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Editor’s note: The Rev. Peter Storey, Williams professor of the practice of Christian ministry and a national leader in the struggle against apartheid in South Africa, participated in the March 4-6, 2005, Congressional Civil Rights Pilgrimage led by Rev. Doug Tanner D’72.


Photo courtesy of Peter Storey


 A civil rights monument at Kelly Ingram Park, Birmingham, Ala. The park is named in memory of the father of an alumnus and long-time faculty member, now emeritus, O. Kelly Ingram Jr.

Forty years after the 1965 Freedom March from Selma to Montgomery, U.S. Senators and Representatives, Democrat and Republican, held hands and bowed heads as civil rights veteran the Rev. Fred Shuttlesworth led us in a soulful prayer.

We were gathered around a circular marble memorial in Montgomery to 40 slain civil rights activists. Cleansing water flowed across the surface inscribed with the martyrs’s names. Some in the group reached out to touch the water and trace a name with their fingers.

This was the second day of the 2005 Congressional Civil Rights Pilgrimage. There were 170 pilgrims on this three-day trip, including 33 members of Congress, many spouses and staffers, and a small group of South African freedom struggle veterans.

The day before had been spent in Birmingham, where four children were killed in the 1963 bombing of 16th Street Baptist Church. Now, after paying our respects at the Rosa Parks Museum and sharing in worship at Dr. Martin Luther King’s Dexter Avenue Baptist Church, we were here to pray.

Each year, Rev. Doug Tanner D’ 72, director of the Faith and Politics Institute in Washington D.C., offers members of Congress an invitation to a three-day pilgrimage to these sacred sites. Tanner’s ministry on the Hill is deeply respected, and he manages this group of powerful people with quiet authority.

Many of this nation’s leaders cannot remember when ordinary African-Americans sat or marched, or bled— or died—for the right to be treated with dignity. Tanner believes that an important part of their formation as leaders is to engage with this story at the places where it happened.

Most members of Congress, familiar with more sanitized and secularised versions of the civil rights struggle, are surprised that so much time is spent in churches listening to preachers. They are forcefully reminded that the movement found its life and breath in the indomitable faith of black American Christians. Many are taken aback by the unequivocal commitment to non-violence among the old veterans of that struggle.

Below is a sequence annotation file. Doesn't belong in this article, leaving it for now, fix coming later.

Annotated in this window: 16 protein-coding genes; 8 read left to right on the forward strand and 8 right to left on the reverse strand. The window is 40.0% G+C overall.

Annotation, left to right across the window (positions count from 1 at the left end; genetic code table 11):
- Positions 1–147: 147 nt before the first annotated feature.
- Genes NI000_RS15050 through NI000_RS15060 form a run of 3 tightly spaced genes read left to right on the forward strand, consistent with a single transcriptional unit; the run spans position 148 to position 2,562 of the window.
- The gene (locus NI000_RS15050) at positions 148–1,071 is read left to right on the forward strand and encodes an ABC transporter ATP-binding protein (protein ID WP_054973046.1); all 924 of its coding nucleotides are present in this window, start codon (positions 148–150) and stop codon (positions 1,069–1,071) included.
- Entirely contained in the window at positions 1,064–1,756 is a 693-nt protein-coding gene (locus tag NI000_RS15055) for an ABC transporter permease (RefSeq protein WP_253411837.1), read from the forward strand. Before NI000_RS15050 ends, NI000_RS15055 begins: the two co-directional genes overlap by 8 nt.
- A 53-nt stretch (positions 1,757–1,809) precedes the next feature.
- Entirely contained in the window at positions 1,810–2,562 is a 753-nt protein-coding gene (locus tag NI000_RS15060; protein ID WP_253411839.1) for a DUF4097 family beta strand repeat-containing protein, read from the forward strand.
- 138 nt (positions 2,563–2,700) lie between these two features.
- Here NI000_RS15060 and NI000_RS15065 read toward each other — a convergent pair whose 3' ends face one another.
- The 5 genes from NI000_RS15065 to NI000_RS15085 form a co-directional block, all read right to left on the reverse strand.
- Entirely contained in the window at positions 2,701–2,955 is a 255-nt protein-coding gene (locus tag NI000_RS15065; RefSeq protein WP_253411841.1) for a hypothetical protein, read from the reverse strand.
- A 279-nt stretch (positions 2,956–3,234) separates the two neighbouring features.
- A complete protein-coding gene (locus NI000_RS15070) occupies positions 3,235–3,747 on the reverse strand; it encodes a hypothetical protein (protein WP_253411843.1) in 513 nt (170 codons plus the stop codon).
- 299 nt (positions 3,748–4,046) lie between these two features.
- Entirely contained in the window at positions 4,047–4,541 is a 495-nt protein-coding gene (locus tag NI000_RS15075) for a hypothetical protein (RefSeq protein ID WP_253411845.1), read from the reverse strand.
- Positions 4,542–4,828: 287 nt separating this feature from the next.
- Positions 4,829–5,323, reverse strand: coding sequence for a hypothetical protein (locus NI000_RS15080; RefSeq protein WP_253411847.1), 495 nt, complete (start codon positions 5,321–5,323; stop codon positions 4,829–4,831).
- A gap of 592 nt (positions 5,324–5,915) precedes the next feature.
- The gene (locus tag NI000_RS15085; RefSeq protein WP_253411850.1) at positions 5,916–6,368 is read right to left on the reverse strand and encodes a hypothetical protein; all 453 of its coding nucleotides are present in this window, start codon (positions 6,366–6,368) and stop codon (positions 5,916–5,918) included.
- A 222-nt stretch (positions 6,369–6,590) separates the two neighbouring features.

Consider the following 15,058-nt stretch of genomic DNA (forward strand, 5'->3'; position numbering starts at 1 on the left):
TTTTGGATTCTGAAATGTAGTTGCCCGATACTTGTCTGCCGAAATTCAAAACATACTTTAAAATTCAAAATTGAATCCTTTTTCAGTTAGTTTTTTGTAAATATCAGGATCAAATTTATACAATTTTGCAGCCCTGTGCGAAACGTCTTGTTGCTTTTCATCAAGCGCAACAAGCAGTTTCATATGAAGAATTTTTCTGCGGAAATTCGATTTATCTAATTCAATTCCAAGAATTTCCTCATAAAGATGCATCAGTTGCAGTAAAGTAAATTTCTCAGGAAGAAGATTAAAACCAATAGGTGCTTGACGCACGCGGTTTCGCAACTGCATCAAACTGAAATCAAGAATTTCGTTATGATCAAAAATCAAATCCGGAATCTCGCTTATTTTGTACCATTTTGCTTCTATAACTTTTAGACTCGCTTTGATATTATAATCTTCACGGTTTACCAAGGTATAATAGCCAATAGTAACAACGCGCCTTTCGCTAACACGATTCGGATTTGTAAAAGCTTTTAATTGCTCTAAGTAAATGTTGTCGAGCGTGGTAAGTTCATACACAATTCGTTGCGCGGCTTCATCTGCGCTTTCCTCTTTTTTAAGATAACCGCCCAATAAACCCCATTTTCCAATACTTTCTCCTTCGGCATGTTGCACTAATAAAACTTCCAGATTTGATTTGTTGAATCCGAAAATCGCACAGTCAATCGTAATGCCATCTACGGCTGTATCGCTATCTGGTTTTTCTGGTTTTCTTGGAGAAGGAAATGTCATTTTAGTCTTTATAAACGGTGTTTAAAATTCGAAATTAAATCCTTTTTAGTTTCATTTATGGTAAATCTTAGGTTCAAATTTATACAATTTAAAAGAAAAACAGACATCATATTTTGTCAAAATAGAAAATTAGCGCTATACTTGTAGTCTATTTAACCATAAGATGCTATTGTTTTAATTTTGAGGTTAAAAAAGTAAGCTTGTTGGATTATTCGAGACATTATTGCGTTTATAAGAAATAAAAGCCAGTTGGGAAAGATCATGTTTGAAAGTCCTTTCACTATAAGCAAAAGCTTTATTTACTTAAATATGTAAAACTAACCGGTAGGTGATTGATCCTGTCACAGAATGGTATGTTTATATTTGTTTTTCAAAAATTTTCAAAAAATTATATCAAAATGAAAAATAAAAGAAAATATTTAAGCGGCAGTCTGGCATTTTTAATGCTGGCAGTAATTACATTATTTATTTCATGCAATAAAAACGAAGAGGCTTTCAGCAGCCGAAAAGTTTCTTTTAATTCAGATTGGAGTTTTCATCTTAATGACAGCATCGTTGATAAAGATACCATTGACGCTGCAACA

In Selma, on the final day of the pilgrimage, we worshipped in the packed historic Brown Chapel AME, and then joined thousands outside and marched toward Selma’s notorious Edmund Pettus Bridge. When the march leaders paused at the center of the bridge to pray, a hush fell across the crowd.

In 1965, those same leaders and their followers were met and beaten by Alabama State Troopers. This time, an honor guard of State Troopers stood respectfully as we passed through to the other side. It was a moment of awe and gratitude for the witness of those brave marchers, and for the power of God to overcome entrenched wrong.

Enroute back to Washington, D.C., there was much quiet conversation. People of faith, from Capitol Hill and far away Africa, spoke together of the role of God in people’s lives, and pondered how, while faith in God motivated amazing acts of courage, non-violence and self-sacrifice, the name of God was also exploited by those who sent the troopers with their dogs and clubs to attack the marchers. Journalist Bill Press, sitting next to me, said, “I guess the real question is ‘Whose god is really God?’”

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DIVINITY Online Edition :: Winter 2004 Volume 3 Number 2 Duke Divinity School